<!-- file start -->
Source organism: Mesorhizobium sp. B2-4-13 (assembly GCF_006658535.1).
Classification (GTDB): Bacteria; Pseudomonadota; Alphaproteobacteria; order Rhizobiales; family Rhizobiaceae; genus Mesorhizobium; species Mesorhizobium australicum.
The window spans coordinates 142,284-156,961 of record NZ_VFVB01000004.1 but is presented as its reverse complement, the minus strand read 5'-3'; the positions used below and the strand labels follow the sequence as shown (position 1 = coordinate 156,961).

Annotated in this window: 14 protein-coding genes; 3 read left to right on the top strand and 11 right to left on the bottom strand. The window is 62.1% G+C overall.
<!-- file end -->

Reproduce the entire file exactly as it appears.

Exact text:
Source organism: Mesorhizobium sp. B2-4-13 (assembly GCF_006658535.1).
Classification (GTDB): Bacteria; Pseudomonadota; Alphaproteobacteria; order Rhizobiales; family Rhizobiaceae; genus Mesorhizobium; species Mesorhizobium australicum.
The window spans coordinates 142,284-156,961 of record NZ_VFVB01000004.1 but is presented as its reverse complement, the minus strand read 5'-3'; the positions used below and the strand labels follow the sequence as shown (position 1 = coordinate 156,961).

Annotated in this window: 14 protein-coding genes; 3 read left to right on the top strand and 11 right to left on the bottom strand. The window is 62.1% G+C overall.